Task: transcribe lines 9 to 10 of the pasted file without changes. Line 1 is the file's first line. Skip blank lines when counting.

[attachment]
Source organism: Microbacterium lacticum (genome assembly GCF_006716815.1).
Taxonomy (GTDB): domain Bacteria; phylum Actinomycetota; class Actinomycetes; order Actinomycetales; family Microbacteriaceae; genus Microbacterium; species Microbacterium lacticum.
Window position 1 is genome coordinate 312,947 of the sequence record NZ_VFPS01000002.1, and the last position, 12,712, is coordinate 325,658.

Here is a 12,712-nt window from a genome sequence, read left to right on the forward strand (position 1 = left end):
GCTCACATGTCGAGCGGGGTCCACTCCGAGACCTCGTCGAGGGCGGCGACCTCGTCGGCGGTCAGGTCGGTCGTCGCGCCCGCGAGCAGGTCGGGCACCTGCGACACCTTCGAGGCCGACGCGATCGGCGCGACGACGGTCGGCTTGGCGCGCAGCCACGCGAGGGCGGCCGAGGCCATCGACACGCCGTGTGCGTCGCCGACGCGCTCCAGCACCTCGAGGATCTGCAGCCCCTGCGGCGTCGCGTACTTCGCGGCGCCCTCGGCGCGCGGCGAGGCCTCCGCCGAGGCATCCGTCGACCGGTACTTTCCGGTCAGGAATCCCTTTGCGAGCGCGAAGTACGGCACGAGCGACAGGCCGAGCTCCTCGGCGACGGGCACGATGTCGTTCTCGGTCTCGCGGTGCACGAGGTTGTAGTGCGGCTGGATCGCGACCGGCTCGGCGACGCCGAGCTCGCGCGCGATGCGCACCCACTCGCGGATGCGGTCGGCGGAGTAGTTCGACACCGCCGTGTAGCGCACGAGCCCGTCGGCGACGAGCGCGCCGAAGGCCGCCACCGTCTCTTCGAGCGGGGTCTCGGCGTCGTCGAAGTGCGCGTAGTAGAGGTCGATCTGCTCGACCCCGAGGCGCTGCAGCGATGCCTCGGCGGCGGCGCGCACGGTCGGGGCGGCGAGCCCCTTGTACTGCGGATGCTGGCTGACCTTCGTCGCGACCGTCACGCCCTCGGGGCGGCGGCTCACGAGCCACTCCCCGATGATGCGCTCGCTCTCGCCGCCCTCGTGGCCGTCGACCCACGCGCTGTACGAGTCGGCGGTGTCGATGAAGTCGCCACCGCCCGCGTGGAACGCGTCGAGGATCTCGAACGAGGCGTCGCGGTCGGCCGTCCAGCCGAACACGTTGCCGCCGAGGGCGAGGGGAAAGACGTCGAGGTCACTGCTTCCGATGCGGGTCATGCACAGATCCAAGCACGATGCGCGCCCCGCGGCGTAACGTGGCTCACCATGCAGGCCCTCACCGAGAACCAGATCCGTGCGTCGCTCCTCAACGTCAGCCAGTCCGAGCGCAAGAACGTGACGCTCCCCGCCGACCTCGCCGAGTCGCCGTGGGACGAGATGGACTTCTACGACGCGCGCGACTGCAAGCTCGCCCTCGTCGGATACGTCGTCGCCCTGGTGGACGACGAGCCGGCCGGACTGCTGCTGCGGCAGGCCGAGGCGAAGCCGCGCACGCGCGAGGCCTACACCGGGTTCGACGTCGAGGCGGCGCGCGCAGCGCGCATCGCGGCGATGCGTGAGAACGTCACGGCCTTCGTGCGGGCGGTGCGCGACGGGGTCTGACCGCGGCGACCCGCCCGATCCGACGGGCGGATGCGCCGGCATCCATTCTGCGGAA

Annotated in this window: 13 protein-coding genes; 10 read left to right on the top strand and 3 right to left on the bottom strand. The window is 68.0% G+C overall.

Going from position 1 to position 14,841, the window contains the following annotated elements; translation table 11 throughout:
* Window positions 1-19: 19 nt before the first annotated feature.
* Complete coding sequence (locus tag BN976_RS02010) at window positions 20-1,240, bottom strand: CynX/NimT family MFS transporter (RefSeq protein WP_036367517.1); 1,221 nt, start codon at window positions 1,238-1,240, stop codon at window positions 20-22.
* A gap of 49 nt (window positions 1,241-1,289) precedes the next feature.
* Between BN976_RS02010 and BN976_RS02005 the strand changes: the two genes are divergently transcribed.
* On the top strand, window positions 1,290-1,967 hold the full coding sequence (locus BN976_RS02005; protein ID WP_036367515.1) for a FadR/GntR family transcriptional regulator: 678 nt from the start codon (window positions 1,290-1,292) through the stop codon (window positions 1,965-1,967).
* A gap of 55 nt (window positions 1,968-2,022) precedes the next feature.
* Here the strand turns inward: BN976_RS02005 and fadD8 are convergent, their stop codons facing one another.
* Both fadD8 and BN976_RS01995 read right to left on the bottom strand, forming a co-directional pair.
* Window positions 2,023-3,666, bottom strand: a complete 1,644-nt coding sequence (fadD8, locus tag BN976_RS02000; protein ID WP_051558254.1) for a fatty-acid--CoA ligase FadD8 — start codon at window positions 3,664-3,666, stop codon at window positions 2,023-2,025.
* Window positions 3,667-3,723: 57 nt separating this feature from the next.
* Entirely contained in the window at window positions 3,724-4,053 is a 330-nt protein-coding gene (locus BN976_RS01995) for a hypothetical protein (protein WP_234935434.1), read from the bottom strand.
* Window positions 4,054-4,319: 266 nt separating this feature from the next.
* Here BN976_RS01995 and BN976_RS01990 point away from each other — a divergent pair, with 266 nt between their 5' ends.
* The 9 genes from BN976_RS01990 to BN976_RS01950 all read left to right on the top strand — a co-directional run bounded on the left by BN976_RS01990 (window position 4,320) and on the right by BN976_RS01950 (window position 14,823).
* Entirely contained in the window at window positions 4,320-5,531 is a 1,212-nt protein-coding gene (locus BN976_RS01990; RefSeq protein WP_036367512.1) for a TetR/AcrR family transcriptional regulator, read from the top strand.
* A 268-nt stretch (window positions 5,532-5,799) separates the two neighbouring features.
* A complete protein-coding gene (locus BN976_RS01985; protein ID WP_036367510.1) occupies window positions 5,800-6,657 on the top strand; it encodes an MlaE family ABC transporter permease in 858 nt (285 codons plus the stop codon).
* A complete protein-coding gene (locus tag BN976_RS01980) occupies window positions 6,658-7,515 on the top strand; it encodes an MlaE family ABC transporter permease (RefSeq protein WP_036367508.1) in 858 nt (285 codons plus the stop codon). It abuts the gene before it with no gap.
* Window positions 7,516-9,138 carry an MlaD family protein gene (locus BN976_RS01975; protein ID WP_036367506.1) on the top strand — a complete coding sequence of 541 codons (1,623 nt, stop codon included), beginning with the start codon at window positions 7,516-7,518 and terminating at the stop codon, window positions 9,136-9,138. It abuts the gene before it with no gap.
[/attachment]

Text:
* Complete coding sequence (locus tag BN976_RS02010) at window positions 20-1,240, bottom strand: CynX/NimT family MFS transporter (RefSeq protein WP_036367517.1); 1,221 nt, start codon at window positions 1,238-1,240, stop codon at window positions 20-22.
* A gap of 49 nt (window positions 1,241-1,289) precedes the next feature.